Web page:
We have had similar issues in the theory class. It is one thing to ask: For every integer n, describe a finite automaton F that will multiply by n. It is quite another thing to ask: Describe a finite automaton F that will multiply by n for every n. But our students learn this kind of precision; it doesn't (seem to) come as a natural part of the rest of their experience and education.

My wife used to teach technical writing. She always argued that the purpose of technical writing was to be clear, not to be great literature. And as I try to impress on students: the problems in software, as in nearly all technical projects, lie at the interface between two human beings. Inside one (technically competent) person's head, there usually isn't much confusion about what ought to be done and what is being done. It’s the communication from that person to the next one down the line that causes the problems.

Being clear in one's writing and speaking is very important.

Duncan Buell
CSTA Board of Directors

Posted by cstephenson at 04:23 PM | Comments (1)

June 19, 2011


Recently I was asked by a younger teacher, how I allocate my time because he knew that I teach both computer science and mathematics. I never thought much about it prior to his question. I responded to him with, I work on what needs to be done first. That has seemed to work for me but during the last two months I have been thinking more about his question. I have had to make choices and I had to say no to some requests because I just couldn't "keep up" any more. I need to devise a system that allows me to prioritize and allocate time.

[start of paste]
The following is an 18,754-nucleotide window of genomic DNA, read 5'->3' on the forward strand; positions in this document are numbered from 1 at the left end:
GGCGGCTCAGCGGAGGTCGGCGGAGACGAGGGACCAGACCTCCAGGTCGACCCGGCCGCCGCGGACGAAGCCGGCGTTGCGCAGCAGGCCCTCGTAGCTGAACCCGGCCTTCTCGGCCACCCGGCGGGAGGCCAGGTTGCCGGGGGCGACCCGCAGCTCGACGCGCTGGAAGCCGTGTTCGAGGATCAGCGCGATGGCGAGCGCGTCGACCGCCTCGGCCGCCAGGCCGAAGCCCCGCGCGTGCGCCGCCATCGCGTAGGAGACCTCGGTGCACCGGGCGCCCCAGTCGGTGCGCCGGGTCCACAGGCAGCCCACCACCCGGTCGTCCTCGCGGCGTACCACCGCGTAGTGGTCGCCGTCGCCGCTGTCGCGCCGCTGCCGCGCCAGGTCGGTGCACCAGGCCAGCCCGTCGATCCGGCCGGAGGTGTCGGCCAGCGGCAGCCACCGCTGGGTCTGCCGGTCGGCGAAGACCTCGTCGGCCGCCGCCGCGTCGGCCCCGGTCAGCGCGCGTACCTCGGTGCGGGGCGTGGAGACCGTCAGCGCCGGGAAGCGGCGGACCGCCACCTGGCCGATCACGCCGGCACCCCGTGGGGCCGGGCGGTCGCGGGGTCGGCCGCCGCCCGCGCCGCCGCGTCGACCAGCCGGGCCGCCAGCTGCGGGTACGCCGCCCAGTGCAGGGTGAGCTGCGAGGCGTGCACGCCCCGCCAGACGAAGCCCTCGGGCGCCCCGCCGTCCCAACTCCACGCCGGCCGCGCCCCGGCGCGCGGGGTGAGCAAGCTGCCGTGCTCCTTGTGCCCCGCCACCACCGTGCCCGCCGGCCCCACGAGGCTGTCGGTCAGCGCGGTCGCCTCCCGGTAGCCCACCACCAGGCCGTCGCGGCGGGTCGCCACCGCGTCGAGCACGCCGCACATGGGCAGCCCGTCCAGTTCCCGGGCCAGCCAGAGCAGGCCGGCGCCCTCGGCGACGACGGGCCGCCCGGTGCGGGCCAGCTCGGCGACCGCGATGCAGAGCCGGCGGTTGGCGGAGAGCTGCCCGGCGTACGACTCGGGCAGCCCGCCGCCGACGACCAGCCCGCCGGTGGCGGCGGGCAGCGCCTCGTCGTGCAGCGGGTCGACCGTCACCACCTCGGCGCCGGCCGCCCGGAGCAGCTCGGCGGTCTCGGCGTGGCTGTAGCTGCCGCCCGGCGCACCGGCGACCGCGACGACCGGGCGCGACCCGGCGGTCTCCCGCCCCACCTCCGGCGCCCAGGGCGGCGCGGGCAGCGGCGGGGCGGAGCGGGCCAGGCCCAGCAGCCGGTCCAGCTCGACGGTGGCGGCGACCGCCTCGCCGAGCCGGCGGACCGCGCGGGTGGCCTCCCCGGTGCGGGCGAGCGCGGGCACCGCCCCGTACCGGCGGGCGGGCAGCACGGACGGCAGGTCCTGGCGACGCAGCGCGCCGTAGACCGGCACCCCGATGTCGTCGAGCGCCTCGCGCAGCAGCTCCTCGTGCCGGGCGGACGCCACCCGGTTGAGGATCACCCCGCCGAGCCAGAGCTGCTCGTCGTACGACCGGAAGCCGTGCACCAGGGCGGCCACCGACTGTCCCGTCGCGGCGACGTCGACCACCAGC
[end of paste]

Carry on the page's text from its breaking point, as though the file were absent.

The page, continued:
I am learning to say "I just can't do" when I know I don't have the time. However, teaching computer science is much more time consuming than teaching mathematics. I am constantly looking for ways to better convey a computer science topic to the students or I am opening the lab for the students to finish their programming projects. I want them to succeed and I feel I need to assist them and put the time in.